Question: Are your experiments cruel to animals due to them being involved and not having an option?


  1. The majority of the experiments I am involved with are observational – which means there is very little or no actual interaction with the animal itself. Under such circumstances although the animal doesn’t have an option, neither is it likely to be affected in any negative way.

    Historically I was involved with an experiment investigating the effects of an ultrasonic (above our hearing range) alarm. We were investigating whether these alarms could be used as possum deterrents. So while the experiments could have potentially caused stress in the animals we were testing, in the long term a broad range of possums may well have benefited from the research. The experiment was overseen by a wildlife carer, a veterinarian and myself, all aiming to get an answer to the question, while minimising any unnecessary stress to the animals involved. In the end the alarm was not effective and appeared to cause no stress to the possums at all.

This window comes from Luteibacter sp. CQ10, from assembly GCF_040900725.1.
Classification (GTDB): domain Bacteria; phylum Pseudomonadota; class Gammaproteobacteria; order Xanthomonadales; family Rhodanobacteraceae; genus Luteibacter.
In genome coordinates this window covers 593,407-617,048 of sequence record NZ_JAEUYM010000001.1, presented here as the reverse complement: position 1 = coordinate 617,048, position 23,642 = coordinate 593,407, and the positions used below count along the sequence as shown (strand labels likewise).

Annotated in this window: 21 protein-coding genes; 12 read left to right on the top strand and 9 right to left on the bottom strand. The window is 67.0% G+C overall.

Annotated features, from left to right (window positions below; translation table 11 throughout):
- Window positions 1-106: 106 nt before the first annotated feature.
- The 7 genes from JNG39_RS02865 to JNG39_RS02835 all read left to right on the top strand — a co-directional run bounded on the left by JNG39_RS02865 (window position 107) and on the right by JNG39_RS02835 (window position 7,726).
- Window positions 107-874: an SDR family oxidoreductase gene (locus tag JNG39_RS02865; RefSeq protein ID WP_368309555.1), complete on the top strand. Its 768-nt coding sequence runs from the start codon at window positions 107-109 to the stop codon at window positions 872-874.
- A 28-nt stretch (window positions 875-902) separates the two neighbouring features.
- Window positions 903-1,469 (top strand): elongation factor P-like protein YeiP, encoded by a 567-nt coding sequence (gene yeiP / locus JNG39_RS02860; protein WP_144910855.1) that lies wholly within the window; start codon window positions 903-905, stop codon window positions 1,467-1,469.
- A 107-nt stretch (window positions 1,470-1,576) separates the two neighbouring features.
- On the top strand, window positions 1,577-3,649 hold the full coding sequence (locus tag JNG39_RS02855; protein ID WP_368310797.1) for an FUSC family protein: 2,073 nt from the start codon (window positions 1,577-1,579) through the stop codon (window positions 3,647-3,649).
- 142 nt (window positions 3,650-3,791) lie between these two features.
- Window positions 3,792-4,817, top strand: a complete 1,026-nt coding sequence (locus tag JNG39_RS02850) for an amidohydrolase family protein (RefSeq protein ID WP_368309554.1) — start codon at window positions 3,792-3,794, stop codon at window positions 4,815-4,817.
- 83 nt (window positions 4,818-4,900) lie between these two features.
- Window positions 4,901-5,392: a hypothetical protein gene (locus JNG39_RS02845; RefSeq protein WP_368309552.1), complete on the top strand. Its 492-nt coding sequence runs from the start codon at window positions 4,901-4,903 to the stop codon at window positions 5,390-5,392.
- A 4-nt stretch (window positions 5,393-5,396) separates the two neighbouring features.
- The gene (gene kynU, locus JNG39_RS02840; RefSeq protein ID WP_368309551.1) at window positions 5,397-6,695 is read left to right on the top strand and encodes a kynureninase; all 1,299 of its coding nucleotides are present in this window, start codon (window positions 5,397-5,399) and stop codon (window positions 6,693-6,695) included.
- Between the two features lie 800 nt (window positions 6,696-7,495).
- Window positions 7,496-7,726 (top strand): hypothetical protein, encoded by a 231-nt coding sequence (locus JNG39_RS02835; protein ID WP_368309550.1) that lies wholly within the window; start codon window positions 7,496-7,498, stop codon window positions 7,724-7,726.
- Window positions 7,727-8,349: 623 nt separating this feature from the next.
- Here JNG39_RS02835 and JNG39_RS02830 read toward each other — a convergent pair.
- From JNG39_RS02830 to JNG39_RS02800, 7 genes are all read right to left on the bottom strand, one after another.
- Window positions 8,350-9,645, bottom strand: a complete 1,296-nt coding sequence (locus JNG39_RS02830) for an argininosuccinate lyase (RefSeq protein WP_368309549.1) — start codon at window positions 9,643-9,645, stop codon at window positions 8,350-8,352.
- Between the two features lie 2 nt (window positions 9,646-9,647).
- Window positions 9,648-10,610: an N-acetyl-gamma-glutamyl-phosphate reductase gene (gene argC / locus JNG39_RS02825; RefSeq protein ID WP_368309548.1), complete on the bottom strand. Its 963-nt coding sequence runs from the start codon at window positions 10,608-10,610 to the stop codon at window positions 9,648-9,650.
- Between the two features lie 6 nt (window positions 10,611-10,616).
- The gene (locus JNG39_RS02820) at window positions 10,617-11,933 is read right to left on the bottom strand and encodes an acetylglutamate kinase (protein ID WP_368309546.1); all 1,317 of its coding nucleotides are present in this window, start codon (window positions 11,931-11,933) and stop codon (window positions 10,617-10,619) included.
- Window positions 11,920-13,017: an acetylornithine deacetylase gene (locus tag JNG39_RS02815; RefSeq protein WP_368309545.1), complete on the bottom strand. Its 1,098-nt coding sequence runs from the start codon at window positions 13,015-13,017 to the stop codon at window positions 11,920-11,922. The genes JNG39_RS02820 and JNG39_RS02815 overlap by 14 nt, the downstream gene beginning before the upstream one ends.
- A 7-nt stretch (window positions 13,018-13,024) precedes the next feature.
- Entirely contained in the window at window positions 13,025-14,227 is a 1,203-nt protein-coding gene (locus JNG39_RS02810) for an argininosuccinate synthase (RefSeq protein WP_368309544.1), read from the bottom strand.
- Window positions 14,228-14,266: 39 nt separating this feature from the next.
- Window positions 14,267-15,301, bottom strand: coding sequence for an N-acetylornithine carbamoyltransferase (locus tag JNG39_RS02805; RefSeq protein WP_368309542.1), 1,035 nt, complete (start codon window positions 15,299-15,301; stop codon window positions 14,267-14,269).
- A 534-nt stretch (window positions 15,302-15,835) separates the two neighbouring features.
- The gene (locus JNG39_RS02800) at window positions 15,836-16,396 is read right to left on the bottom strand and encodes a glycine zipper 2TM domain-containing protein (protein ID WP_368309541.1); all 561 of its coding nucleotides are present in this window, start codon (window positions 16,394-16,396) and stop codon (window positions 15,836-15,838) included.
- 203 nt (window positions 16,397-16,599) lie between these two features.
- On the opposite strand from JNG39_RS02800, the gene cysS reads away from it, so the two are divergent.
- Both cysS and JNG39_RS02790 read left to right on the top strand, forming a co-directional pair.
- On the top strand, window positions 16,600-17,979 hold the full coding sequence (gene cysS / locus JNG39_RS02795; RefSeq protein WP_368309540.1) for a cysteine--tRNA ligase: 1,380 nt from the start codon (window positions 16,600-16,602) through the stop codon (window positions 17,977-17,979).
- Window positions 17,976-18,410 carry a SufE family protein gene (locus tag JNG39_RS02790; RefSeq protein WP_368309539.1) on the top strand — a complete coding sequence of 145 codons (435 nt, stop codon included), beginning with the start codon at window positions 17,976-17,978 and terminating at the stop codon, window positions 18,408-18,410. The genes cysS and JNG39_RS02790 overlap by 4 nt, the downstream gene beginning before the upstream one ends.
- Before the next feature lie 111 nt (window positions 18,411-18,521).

Not as part of my research, but more to do with wildlife management and rescue – I am sometimes required to capture or restrain animals such as possums or parrots. This however is done for their benefit, to prevent their injury or death. From an animal’s perspective I am sure this is stressful, however it is better than the alternative and often saves the animals life.

    Fortunately most universties/institutions have an ethics committee which approves experiments. These committees are always ensure cruelty and suffering not allowed or at worst kept to a minimum.